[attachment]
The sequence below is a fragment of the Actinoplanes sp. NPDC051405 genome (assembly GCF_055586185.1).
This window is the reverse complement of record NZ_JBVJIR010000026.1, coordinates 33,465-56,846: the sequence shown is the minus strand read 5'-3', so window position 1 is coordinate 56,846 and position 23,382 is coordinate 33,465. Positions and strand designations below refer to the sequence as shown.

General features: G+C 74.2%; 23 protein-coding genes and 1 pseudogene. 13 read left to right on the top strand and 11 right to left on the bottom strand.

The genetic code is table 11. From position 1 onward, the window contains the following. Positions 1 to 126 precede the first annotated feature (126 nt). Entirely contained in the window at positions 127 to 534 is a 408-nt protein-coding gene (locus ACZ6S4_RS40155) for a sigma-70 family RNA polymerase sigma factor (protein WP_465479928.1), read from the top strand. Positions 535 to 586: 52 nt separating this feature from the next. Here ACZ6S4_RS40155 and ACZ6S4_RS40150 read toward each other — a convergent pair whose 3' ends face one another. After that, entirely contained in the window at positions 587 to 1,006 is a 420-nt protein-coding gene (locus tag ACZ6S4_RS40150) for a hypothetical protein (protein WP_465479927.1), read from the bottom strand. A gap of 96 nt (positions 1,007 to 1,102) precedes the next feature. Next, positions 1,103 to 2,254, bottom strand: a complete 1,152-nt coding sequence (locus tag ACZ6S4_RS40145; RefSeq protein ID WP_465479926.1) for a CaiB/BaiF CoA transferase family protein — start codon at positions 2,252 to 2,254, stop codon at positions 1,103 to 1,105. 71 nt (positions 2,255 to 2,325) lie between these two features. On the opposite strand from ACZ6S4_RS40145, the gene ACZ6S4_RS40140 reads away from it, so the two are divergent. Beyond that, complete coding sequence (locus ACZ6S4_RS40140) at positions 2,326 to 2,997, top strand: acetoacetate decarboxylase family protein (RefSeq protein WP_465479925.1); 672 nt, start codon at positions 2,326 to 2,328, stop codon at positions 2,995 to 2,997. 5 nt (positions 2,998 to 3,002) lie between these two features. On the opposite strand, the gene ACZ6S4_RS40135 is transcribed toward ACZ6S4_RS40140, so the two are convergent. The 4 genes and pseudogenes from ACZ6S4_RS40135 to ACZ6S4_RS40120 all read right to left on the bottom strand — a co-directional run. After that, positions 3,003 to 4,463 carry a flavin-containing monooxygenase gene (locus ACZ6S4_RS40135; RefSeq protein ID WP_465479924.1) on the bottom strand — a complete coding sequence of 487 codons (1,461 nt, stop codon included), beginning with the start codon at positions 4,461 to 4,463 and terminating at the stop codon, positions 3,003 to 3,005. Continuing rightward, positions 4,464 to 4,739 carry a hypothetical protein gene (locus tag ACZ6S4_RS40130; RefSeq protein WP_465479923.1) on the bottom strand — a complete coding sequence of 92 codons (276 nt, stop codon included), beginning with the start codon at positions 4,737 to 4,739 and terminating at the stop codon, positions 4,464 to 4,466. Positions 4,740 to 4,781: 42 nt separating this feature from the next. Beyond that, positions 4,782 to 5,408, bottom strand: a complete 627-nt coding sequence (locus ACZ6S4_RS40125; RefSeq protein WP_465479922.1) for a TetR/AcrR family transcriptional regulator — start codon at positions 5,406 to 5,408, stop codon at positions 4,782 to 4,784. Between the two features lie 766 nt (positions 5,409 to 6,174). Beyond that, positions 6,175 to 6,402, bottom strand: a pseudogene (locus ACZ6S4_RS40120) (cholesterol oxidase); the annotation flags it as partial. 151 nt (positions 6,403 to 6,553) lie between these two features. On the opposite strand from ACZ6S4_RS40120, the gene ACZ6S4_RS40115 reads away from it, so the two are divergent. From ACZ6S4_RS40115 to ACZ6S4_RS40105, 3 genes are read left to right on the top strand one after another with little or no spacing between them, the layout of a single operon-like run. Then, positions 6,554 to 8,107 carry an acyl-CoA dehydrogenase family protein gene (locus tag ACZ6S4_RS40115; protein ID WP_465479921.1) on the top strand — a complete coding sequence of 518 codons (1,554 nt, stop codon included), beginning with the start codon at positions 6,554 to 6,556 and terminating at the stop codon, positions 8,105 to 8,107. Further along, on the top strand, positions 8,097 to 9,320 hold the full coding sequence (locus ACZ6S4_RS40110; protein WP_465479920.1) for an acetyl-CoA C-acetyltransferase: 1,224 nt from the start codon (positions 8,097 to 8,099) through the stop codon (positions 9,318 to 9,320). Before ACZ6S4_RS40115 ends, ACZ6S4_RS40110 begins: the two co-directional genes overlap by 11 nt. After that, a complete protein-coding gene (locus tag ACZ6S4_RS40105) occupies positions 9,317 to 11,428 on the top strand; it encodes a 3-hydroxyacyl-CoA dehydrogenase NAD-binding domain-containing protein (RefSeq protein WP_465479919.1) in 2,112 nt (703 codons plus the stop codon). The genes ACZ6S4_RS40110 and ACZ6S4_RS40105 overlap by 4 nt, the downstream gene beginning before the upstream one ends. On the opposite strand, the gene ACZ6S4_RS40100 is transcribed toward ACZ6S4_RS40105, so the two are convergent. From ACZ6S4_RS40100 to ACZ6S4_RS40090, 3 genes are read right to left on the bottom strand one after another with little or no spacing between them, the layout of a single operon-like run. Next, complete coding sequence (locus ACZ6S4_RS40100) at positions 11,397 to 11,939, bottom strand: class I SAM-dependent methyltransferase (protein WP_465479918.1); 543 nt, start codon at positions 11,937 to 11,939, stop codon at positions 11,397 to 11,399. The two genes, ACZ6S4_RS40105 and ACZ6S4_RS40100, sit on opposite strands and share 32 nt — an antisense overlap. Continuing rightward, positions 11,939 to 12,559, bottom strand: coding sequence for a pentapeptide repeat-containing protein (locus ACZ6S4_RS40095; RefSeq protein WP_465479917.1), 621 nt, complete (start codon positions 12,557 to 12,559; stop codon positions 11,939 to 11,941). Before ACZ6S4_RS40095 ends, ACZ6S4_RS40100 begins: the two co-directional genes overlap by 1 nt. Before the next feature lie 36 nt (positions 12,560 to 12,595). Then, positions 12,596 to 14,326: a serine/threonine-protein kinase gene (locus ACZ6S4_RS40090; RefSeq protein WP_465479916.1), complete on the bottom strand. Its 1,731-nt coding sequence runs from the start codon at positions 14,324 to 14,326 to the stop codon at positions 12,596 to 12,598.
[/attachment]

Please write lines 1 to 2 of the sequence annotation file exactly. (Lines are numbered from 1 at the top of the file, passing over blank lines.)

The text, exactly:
The sequence below is a fragment of the Actinoplanes sp. NPDC051405 genome (assembly GCF_055586185.1).
This window is the reverse complement of record NZ_JBVJIR010000026.1, coordinates 33,465-56,846: the sequence shown is the minus strand read 5'-3', so window position 1 is coordinate 56,846 and position 23,382 is coordinate 33,465. Positions and strand designations below refer to the sequence as shown.